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CRS Annotated Constitution

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ARTICLE I
LEGISLATIVE DEPARTMENT

Section 2. Clause 1. The House of Representatives shall be composed of Members chosen every second Year by the People of the several States, and the Electors in each State shall have the Qualifications requisite for Electors of the most numerous Branch of the State Legislature.[p.106]

CONGRESSIONAL DISTRICTING

A major innovation in constitutional law in recent years has been the development of a requirement that election districts in each State be so structured that each elected representative should represent substantially equal populations.251 While this requirement has generally been gleaned from the equal protection clause of the Fourteenth Amendment,252 in Wesberry v. Sanders,253 the Court held that “construed in its historical context, the command of Art. 1, Sec. 2, that Representatives be chosen ‘by the People of the several States’ means that as nearly as is practicable one man’s vote in a congressional election is to be worth as much as another’s.”254

Court involvement in this issue developed slowly. In our early history, state congressional delegations were generally elected at–large instead of by districts and even when Congress required single–member districting255 and later added a provision for equally populated districts256 the relief sought by voters was action by the House refusing to seat Members–elect selected under systems not in compliance with the federal laws.257 The first series of cases did not reach the Supreme Court, in fact, until the States began redistricting through the 1930 Census, and these were resolved without reaching constitutional issues and indeed without resolving the issue whether such voter complaints were justiciable at all.258 In the late 1940s and the early 1950s, the Court utilized the “political[p.107]question” doctrine to decline to adjudicate districting and apportionment suits, a position changed in Baker v. Carr.259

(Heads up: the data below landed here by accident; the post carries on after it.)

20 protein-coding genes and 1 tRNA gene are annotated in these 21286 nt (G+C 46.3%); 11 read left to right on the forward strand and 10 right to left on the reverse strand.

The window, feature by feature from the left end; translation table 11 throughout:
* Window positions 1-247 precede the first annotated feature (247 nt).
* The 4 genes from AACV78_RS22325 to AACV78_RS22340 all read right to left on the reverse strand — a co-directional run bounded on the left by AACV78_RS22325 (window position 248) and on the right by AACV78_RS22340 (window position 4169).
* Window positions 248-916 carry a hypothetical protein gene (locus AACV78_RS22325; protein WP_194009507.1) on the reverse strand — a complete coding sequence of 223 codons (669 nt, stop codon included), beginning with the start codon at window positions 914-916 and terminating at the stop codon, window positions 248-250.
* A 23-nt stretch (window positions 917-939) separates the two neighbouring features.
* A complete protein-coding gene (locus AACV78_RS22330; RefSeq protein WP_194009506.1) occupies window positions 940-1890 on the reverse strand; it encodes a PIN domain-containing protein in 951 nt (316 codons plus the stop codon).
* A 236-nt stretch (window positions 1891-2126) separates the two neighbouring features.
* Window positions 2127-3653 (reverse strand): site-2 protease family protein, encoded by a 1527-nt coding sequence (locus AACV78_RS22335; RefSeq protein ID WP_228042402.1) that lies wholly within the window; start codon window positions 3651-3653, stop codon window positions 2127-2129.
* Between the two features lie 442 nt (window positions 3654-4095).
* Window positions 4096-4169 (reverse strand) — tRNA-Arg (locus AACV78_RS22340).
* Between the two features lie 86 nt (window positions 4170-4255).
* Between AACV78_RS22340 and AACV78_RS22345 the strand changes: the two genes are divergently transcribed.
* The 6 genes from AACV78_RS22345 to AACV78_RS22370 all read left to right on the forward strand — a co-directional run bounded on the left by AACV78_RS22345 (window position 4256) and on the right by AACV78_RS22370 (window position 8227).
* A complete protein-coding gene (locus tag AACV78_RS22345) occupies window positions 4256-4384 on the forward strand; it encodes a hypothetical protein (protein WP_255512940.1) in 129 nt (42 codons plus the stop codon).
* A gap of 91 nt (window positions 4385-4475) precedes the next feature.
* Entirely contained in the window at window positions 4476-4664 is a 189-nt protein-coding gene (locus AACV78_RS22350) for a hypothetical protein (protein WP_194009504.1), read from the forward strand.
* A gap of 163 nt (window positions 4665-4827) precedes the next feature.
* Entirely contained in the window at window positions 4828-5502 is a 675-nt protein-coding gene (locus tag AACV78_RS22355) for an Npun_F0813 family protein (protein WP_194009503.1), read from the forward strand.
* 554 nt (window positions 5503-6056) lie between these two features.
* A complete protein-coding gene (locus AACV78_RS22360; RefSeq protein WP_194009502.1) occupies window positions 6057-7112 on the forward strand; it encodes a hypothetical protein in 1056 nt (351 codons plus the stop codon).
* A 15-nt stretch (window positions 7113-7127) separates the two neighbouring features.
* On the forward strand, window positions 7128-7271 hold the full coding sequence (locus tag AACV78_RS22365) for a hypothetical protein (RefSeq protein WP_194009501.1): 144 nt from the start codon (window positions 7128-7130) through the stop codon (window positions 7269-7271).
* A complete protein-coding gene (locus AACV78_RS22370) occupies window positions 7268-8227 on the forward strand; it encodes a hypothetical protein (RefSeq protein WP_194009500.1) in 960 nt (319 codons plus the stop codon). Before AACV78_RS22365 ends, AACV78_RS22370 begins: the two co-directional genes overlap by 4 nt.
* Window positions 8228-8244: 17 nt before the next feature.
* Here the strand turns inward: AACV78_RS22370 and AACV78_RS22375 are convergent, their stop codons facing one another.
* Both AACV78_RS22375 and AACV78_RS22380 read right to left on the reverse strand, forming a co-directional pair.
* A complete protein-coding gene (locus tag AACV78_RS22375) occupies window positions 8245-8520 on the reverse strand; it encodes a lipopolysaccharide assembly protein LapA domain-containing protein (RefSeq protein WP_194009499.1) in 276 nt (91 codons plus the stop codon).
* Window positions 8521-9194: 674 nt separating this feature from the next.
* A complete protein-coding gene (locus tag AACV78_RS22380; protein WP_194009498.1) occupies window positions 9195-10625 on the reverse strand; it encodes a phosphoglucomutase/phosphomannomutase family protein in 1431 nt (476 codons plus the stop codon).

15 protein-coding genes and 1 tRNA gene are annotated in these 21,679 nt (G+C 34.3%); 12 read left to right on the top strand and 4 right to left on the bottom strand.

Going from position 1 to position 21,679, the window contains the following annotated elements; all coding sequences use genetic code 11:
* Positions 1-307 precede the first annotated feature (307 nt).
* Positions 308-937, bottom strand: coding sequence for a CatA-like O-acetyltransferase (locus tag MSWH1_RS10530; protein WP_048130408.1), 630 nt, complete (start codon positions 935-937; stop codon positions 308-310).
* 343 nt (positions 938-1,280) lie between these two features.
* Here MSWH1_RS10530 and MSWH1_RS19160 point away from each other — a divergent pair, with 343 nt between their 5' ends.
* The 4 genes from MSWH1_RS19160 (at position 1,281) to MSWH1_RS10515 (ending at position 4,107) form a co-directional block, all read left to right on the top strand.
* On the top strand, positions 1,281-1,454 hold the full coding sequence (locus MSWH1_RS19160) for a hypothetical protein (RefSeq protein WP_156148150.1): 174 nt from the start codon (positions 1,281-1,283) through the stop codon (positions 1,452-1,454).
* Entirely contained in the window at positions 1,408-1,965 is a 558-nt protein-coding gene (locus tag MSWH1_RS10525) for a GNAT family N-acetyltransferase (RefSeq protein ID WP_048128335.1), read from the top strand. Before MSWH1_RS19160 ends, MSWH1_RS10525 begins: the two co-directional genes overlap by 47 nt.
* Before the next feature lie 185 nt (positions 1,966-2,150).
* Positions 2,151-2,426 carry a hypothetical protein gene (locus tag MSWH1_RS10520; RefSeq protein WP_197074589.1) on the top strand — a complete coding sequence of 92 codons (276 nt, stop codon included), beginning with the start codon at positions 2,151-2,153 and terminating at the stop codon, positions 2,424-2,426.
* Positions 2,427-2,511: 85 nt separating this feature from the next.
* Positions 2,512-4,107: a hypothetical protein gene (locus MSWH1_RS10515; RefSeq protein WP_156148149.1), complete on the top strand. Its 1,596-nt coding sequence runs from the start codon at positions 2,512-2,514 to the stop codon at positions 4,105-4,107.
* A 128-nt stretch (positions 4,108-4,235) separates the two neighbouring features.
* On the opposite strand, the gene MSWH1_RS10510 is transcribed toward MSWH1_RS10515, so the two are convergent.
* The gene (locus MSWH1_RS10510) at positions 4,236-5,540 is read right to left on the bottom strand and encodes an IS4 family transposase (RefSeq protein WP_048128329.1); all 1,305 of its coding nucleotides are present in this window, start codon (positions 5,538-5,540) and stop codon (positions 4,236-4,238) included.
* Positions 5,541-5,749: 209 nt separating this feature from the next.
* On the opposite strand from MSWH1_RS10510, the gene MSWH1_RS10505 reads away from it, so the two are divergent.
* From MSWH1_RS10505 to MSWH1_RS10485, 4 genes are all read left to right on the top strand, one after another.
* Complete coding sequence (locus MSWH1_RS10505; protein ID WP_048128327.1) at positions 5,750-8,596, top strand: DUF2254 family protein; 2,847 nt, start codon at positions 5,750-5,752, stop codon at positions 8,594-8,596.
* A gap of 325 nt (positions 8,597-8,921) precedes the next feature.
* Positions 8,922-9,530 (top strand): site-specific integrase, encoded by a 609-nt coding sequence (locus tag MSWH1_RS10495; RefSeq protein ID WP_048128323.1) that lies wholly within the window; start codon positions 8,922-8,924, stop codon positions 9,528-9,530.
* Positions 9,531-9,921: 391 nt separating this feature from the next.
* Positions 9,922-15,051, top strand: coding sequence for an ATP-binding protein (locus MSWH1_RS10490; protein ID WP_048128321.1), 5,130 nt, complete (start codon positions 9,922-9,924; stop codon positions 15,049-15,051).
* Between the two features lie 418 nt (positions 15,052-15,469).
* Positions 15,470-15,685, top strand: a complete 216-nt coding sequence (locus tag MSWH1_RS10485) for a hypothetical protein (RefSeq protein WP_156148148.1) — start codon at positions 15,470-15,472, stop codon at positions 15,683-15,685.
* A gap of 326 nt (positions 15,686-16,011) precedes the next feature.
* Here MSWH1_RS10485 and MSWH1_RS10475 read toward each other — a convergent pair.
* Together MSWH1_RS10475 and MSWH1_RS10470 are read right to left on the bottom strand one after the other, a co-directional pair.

For the Court in Wesberry,260 Justice Black argued that a reading of the debates of the Constitutional Convention conclusively demonstrated that the Framers had meant, in using the phrase “by the People,” to guarantee equality of representation in the election of Members of the House of Representatives.261 Justice Harlan in dissent argued contrarily that the statements relied on by the majority had uniformly been in the context of the Great Compromise—Senate representation of the States with Members elected by the state legislatures, House representation according to the population of the States, qualified by the guarantee of at least one Member per State and the counting of slaves as three–fifths of persons—and not at all in the context of intrastate districting. Further, he thought the Convention debates clear to the effect that Article I, Sec. 4, had vested exclusive control over state districting practices in Congress and that the Court action overrode a congressional decision not to require equally– populated districts.262

The most important issue, of course, was how strict a standard of equality the Court would adhere to. At first, the Justices seemed inclined to some form of de minimis rule with a requirement that the State present a principled justification for the deviations from equality which any districting plan presented.263 But in Kirkpatrick v. Preisler,264 a sharply divided Court announced the rule that a State must make a “good–faith effort to achieve precise mathematical equality.”265 Therefore, “[u]nless population variances among congressional districts are shown to have resulted despite such [good– faith] effort [to achieve precise mathematical equality], the State must justify each variance, no matter how small.”266 The strictness of the test was revealed not only by the phrasing of the test but by the fact that the majority rejected every proffer of a justification which the State had made and which could likely be made. Thus, it was not an adequate justification that deviations resulted from (1) an effort to draw districts to maintain in[p.108]tact areas with distinct economic and social interests,267 (2) the requirements of legislative compromise,268 (3) a desire to maintain the integrity of political subdivision lines,269 (4) the exclusion from total population figures of certain military personnel and students not residents of the areas in which they were found,270 (5) an attempt to compensate for population shifts since the last census,271 or (6) an effort to achieve geographical compactness.272